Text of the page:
One major change motor is an African woman: according to studies and real-life experiences, helping women is one of the best ways to support whole families and reduce poverty at grass-roots: ‘Educated mothers, healthy children’. Therefore, the role of educated women is crucial in achieving healthy village communities. Because the increasing number of poor households are headed or maintained by women, a focus on poor women is therefore essential for poverty reduction. Similarly, investments on girls, which help them to complete good quality secondary education and to support their transition from education to work, will improve the livelihood opportunities of these girls. Meda Wagtole, a schoolgirl in Ethiopia (http://www.ungei.org/resources/index_560.html) stated: ‘To be educated means… I will not only be able to help myself, but also my family, my country, my people.’ The education of girls and women powerfully decreases diseases and helps to make communities and societies healthier, wealthier and safer. To eliminate malnutrition in the long term, education – especially education that empowers women – is vital.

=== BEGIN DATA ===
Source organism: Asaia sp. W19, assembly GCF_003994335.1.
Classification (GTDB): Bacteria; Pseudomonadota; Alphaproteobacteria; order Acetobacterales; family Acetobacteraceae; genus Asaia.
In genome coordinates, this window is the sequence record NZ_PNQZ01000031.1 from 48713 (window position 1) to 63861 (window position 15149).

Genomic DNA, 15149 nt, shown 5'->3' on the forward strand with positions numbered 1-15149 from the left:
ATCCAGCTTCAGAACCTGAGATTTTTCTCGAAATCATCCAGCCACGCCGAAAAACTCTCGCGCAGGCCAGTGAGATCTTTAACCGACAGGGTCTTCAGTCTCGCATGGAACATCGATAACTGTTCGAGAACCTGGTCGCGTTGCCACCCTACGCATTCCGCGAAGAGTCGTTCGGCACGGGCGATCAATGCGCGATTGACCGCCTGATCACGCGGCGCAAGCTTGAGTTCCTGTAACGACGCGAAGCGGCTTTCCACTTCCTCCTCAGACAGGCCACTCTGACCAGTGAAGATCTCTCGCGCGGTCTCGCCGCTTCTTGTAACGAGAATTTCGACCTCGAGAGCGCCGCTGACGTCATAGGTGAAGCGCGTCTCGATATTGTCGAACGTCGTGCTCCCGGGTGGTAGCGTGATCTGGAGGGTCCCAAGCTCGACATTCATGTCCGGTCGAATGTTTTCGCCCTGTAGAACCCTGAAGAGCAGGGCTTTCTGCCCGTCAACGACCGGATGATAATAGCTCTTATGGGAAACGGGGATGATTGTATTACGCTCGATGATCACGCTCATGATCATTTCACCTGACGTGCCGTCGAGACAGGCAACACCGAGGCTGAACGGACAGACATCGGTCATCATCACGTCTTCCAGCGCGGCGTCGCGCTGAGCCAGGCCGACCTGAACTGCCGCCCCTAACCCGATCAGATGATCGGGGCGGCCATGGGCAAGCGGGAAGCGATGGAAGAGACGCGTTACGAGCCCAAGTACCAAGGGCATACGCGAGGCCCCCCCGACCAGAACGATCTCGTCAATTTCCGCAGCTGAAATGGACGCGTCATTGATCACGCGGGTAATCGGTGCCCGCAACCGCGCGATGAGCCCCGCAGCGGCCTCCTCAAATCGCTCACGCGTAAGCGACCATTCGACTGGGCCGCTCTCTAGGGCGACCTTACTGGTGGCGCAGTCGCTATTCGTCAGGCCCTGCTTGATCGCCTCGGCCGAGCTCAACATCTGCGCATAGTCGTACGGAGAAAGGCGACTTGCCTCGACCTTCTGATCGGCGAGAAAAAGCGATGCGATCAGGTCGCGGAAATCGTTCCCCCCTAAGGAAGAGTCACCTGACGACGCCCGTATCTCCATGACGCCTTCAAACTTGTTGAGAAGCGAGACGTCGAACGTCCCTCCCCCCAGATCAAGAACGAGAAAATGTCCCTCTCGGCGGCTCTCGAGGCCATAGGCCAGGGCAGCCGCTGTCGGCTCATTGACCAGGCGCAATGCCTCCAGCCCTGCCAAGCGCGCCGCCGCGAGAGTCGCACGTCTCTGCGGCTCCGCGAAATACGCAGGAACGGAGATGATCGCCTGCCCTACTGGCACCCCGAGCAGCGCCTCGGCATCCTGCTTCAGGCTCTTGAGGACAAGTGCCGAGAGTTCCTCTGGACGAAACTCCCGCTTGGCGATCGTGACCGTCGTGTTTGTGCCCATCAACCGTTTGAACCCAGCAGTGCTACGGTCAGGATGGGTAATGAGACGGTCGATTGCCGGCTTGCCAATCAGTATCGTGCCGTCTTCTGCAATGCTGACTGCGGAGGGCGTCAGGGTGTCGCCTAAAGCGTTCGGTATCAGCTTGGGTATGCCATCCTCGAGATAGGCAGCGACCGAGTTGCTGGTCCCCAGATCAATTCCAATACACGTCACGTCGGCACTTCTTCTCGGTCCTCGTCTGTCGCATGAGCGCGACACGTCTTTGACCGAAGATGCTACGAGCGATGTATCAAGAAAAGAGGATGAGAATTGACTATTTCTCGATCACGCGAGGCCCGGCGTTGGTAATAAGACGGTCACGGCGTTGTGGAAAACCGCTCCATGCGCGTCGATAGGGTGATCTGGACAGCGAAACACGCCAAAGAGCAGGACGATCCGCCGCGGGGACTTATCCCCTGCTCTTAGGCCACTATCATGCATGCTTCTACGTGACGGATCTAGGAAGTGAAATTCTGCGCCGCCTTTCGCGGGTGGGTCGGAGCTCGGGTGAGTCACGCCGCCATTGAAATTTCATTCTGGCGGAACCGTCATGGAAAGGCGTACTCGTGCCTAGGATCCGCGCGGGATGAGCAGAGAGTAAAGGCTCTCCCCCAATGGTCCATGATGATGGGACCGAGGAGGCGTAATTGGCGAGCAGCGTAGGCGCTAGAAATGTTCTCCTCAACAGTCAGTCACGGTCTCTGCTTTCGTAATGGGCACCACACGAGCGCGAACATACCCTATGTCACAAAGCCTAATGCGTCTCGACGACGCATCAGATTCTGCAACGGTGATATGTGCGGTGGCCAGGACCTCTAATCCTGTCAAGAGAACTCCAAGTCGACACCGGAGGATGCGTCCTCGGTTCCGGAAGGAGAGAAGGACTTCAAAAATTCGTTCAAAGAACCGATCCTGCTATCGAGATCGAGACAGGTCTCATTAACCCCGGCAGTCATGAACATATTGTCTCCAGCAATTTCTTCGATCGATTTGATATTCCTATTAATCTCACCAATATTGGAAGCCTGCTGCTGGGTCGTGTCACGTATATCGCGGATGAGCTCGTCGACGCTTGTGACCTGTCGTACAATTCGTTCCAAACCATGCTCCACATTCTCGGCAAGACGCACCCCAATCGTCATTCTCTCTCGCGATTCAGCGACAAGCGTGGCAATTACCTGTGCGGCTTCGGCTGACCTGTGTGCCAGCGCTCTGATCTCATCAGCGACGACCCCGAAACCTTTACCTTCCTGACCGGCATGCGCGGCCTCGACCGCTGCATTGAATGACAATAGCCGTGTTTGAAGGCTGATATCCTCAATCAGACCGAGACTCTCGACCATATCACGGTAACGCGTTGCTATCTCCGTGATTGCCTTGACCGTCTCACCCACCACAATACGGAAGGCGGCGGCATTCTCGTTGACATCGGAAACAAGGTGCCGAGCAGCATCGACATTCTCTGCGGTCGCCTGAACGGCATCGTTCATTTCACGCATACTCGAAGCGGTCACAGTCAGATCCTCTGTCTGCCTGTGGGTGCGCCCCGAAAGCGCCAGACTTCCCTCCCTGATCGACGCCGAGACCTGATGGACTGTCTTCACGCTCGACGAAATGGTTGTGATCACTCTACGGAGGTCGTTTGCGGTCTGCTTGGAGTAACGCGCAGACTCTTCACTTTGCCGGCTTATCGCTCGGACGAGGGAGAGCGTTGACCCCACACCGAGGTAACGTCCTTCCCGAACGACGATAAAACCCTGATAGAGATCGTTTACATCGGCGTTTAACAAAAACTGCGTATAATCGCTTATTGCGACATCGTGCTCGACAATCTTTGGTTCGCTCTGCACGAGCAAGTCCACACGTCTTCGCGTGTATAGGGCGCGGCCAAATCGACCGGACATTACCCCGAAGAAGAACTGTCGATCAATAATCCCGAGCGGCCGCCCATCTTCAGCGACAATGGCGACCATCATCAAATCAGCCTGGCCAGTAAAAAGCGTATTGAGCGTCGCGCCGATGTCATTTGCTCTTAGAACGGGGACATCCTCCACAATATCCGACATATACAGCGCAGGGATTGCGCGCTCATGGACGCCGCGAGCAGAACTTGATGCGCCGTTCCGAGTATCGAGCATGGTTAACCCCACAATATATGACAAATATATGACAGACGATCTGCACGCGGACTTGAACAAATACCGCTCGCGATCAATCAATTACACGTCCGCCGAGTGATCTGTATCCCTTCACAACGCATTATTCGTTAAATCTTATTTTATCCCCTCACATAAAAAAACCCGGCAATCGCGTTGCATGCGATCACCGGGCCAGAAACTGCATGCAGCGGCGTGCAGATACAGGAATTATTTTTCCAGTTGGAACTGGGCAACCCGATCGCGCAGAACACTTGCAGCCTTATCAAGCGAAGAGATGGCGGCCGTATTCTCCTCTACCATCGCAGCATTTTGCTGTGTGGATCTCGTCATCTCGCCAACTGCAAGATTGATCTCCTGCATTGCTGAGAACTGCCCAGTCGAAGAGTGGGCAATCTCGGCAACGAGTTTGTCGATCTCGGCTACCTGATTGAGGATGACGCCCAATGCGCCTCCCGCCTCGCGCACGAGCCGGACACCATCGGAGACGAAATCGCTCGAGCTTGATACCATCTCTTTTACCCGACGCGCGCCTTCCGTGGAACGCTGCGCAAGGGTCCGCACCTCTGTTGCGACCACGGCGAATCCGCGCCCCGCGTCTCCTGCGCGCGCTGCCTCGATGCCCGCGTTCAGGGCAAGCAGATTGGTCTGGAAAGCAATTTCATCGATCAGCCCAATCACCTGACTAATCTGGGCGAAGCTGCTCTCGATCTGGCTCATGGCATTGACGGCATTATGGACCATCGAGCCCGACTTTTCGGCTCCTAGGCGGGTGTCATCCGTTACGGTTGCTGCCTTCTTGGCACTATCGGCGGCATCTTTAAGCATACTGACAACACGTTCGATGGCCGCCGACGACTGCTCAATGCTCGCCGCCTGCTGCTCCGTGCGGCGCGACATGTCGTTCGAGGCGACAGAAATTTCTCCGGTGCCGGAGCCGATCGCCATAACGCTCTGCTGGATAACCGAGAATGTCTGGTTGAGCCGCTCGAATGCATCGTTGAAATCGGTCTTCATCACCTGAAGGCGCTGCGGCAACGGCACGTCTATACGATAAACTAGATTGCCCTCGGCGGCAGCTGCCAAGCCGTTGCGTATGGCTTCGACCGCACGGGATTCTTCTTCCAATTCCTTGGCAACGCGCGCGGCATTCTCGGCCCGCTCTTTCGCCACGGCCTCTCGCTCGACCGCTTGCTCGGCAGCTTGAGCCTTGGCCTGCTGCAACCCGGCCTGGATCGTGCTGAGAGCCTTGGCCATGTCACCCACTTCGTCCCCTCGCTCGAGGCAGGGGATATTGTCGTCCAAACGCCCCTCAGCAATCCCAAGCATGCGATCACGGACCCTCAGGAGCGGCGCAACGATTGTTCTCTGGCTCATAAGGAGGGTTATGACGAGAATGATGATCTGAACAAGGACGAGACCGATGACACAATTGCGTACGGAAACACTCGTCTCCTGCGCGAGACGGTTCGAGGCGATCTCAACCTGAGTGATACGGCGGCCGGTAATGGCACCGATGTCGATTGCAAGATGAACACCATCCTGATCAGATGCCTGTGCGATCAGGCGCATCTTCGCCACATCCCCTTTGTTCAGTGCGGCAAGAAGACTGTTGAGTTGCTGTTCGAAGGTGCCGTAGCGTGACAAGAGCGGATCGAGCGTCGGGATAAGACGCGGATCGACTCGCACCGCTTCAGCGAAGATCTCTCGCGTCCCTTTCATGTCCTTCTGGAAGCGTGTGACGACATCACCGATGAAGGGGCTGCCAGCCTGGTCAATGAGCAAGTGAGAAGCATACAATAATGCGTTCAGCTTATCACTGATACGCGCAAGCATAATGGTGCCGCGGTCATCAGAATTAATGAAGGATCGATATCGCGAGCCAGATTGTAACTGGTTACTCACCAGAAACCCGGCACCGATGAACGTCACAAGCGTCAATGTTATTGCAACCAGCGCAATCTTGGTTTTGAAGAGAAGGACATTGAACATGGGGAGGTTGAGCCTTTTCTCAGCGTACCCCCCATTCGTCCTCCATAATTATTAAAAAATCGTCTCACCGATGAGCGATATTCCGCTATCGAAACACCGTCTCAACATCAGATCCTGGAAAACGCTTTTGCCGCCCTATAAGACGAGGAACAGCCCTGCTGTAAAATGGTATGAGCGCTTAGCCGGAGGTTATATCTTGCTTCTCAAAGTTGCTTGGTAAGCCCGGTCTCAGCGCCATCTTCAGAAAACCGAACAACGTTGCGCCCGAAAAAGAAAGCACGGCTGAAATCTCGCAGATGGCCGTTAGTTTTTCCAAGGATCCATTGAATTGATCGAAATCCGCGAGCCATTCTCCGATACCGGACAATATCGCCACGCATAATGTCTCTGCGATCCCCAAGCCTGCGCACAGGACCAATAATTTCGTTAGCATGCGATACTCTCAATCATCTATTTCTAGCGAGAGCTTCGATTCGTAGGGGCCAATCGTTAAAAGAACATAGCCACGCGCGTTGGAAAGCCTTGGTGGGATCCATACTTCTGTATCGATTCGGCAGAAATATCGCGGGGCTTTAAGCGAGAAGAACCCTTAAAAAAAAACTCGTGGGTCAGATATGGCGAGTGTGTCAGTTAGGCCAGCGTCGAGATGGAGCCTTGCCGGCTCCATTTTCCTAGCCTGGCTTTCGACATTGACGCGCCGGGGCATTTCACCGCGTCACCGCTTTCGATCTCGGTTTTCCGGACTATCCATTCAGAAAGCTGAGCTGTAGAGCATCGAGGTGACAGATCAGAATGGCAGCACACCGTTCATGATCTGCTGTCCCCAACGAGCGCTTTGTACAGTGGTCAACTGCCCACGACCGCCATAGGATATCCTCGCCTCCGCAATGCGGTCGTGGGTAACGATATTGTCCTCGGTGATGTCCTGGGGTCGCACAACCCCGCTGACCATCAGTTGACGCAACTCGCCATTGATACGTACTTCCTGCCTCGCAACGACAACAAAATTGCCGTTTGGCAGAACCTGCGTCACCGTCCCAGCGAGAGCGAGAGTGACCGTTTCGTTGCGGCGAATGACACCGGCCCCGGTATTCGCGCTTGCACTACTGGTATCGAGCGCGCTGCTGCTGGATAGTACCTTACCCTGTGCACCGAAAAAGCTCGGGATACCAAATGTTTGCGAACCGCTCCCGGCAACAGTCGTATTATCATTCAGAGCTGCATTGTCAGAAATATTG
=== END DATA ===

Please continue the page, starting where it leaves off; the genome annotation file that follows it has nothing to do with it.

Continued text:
Photo: David Stenlund. SLEF
We have conducted the TAMAA Case study, which provides you more about education, other basic needs, community empowerment and development, Available: http://urn.fi/URN:ISBN:978-952-60-3714-1